Recent news on Pradaxa (dabigitran) has focused on this drug being associated with at least 2000 lawsuits due to serious bleeding, including at least 120 reported deaths. You may recall, when the drug was being launched a couple of years ago, the claim of a primary advantage to using Pradaxa was that no monitoring would be needed. This, no doubt, would be a selling point for the older adult who is tired of traveling to the physicians office to get a lab test when taking the drug Coumadin (warfarin), the “gold standard” in anti-coagulation therapies for many years. But if Pradaxa is a drug that is as effective as warfarin, and can still lead to serious bleeding events, why wouldn’t monitoring be performed to at least guard against harm? Almost 60% of adverse drug events are due to lack of monitoring, and any drug that has the potential to cause serious bleeding should be no exception. The claim that “no monitoring is needed” goes against the basic principle of drug safety in trying to prevent harm from medications. This would be especially true in those over 75 years old, as some European data suggest older adults are at higher risk for harms from Pradaxa. So perhaps the drug should not be used in older adults, especially since there is no antidote for bleeding from the drug, and since many older adults will not be properly counseled on drugs to NOT take with Pradaxa, such as aspirin or NSAIDs like Motrin and Aleve. Other drugs that increased the risk for bleeding in the RE-LY trial were antidepressants, specifically SSRIs and SNRIs, drugs like sertraline, fluoxetine, citalopram, venlafaxine and others.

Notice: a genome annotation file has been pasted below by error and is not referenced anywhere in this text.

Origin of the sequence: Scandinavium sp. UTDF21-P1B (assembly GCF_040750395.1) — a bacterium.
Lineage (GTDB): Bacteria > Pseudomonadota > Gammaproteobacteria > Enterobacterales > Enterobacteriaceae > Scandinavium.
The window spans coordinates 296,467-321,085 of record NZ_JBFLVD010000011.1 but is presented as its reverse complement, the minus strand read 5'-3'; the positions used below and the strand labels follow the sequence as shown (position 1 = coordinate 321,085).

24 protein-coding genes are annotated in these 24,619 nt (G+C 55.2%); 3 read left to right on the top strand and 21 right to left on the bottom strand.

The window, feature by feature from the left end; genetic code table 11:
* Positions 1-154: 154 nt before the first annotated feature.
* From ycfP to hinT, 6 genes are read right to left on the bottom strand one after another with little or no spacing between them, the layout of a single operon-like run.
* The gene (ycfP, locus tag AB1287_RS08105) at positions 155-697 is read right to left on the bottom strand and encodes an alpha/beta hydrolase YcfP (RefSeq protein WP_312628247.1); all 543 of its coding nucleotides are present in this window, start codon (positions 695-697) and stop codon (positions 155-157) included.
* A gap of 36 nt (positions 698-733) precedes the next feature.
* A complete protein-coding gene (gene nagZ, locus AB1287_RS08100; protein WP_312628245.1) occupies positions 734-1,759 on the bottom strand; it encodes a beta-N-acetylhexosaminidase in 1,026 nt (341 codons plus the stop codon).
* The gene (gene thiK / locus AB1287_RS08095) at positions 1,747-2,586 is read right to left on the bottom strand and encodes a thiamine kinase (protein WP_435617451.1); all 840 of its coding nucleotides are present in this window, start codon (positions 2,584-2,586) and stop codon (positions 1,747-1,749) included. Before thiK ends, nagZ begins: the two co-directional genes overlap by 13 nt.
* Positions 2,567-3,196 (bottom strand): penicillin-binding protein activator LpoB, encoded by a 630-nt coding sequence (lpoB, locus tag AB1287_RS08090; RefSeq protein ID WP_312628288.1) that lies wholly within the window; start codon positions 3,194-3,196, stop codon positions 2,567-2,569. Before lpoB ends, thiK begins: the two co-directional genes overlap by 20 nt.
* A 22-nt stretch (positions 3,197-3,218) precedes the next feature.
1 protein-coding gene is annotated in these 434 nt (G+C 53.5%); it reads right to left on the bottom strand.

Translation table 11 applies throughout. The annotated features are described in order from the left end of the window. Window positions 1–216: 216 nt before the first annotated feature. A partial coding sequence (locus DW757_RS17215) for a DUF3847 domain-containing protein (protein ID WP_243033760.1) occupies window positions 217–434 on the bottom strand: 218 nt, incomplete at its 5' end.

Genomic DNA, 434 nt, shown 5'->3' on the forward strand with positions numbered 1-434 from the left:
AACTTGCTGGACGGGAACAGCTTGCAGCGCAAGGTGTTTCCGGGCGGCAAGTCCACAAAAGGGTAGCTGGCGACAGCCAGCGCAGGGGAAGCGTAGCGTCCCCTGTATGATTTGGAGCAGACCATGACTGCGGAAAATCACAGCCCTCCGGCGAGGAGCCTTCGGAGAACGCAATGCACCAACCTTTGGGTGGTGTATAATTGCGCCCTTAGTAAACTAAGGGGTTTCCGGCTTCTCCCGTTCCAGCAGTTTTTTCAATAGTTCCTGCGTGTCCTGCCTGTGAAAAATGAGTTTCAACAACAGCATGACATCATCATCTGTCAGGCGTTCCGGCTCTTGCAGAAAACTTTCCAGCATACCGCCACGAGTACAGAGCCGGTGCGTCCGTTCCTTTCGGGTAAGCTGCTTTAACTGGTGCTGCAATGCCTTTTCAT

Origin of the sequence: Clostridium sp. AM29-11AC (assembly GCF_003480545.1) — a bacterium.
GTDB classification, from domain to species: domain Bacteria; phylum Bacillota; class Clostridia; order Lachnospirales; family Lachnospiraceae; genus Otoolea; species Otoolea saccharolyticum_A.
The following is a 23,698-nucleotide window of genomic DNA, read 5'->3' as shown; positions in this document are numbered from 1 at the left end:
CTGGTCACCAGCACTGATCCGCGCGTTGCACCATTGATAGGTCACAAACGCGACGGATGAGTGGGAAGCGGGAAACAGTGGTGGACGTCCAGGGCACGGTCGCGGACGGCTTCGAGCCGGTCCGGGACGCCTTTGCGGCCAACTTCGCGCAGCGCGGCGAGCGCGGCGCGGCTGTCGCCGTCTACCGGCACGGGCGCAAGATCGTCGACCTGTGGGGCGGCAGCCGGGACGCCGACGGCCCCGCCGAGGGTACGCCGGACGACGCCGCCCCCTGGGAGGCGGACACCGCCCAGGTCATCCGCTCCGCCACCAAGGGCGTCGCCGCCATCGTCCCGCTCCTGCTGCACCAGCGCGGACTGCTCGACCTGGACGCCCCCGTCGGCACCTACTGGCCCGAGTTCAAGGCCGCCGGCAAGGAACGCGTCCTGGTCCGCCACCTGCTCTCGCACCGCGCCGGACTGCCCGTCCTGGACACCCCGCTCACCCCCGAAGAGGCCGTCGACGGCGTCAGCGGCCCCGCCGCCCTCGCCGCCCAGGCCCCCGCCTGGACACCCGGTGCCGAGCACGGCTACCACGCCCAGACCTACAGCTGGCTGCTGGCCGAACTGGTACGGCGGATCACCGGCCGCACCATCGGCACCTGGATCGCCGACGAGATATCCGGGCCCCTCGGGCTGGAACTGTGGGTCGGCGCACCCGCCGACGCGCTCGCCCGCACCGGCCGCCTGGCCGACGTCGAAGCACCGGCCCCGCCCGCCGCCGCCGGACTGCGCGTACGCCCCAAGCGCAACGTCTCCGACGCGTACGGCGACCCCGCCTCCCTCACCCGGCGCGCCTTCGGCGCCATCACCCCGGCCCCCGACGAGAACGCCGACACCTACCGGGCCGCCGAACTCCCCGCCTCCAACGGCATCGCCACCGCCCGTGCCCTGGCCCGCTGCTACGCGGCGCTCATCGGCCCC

In defense of Pradaxa, other large observational studies have not proven that Pradaxa is associated with a higher risk of bleeding in older adults. But time will tell since data may not be revealing until well after the drug has been on the market. The recent focus on adverse events from Pradaxa may also be heightened by litigation attorneys and the fact that the manufacturer did have internal communications suggesting that monitoring may be beneficial in a subset of patients. This may skew the reality of the actual bleeding risk with use of the drug.
In balance and out of fairness, if Pradaxa is a drug that is thought to benefit an older adult, it should be used in those with a drug regimen that is free from interacting drugs that can increase the risk of bleeding, and the benefits clearly outweigh the risks. Dosing the drug properly in those with renal impairment is also critical to safety. Patient education is also paramount by teaching to look for any signs of bleeding, whether it be bleeding from the gums or nosebleeds, or any bruising or bleeding from other sites. Patients also need to stay away from OTC pain relievers since chronic pain is a common geriatric syndrome in which older adults frequently try anything they perceive to be safe, and the perception is that if a drug is available without a prescription that the drug is safe.